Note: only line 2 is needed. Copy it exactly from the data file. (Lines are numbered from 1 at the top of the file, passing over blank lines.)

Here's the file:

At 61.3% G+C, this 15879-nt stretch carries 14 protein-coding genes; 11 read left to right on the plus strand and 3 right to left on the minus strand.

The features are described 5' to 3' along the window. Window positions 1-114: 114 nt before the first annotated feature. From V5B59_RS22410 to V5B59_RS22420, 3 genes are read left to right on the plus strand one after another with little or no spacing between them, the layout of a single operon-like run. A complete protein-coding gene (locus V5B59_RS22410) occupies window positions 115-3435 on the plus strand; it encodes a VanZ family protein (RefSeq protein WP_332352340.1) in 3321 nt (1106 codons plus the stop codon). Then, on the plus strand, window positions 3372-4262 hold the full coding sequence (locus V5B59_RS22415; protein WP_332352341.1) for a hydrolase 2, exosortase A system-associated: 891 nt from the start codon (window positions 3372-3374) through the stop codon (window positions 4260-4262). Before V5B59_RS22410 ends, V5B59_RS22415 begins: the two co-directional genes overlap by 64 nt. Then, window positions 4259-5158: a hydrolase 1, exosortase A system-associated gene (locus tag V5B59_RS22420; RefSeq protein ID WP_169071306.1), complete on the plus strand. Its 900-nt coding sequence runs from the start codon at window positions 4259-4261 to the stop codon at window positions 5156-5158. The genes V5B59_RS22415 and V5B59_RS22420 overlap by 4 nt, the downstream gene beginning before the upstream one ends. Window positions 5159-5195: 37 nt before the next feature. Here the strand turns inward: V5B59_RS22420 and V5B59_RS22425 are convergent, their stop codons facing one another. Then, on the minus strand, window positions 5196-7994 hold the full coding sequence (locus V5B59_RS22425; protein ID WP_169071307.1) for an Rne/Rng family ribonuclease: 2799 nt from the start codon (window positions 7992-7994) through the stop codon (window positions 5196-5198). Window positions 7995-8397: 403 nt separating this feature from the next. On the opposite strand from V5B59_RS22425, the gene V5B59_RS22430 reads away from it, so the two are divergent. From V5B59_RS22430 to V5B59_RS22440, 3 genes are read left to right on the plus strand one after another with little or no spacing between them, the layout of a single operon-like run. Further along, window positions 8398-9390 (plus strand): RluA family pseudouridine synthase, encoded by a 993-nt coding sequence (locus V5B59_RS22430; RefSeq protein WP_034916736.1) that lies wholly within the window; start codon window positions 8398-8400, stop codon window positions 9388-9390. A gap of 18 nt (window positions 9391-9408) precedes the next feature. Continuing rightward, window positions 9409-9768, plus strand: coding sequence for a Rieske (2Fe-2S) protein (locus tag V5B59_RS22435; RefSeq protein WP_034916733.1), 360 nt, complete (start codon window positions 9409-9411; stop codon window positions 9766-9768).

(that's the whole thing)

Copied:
The features are described 5' to 3' along the window. Window positions 1-114: 114 nt before the first annotated feature. From V5B59_RS22410 to V5B59_RS22420, 3 genes are read left to right on the plus strand one after another with little or no spacing between them, the layout of a single operon-like run. A complete protein-coding gene (locus V5B59_RS22410) occupies window positions 115-3435 on the plus strand; it encodes a VanZ family protein (RefSeq protein WP_332352340.1) in 3321 nt (1106 codons plus the stop codon). Then, on the plus strand, window positions 3372-4262 hold the full coding sequence (locus V5B59_RS22415; protein WP_332352341.1) for a hydrolase 2, exosortase A system-associated: 891 nt from the start codon (window positions 3372-3374) through the stop codon (window positions 4260-4262). Before V5B59_RS22410 ends, V5B59_RS22415 begins: the two co-directional genes overlap by 64 nt. Then, window positions 4259-5158: a hydrolase 1, exosortase A system-associated gene (locus tag V5B59_RS22420; RefSeq protein ID WP_169071306.1), complete on the plus strand. Its 900-nt coding sequence runs from the start codon at window positions 4259-4261 to the stop codon at window positions 5156-5158. The genes V5B59_RS22415 and V5B59_RS22420 overlap by 4 nt, the downstream gene beginning before the upstream one ends. Window positions 5159-5195: 37 nt before the next feature. Here the strand turns inward: V5B59_RS22420 and V5B59_RS22425 are convergent, their stop codons facing one another. Then, on the minus strand, window positions 5196-7994 hold the full coding sequence (locus V5B59_RS22425; protein ID WP_169071307.1) for an Rne/Rng family ribonuclease: 2799 nt from the start codon (window positions 7992-7994) through the stop codon (window positions 5196-5198). Window positions 7995-8397: 403 nt separating this feature from the next. On the opposite strand from V5B59_RS22425, the gene V5B59_RS22430 reads away from it, so the two are divergent. From V5B59_RS22430 to V5B59_RS22440, 3 genes are read left to right on the plus strand one after another with little or no spacing between them, the layout of a single operon-like run. Further along, window positions 8398-9390 (plus strand): RluA family pseudouridine synthase, encoded by a 993-nt coding sequence (locus V5B59_RS22430; RefSeq protein WP_034916736.1) that lies wholly within the window; start codon window positions 8398-8400, stop codon window positions 9388-9390. A gap of 18 nt (window positions 9391-9408) precedes the next feature. Continuing rightward, window positions 9409-9768, plus strand: coding sequence for a Rieske (2Fe-2S) protein (locus tag V5B59_RS22435; RefSeq protein WP_034916733.1), 360 nt, complete (start codon window positions 9409-9411; stop codon window positions 9766-9768).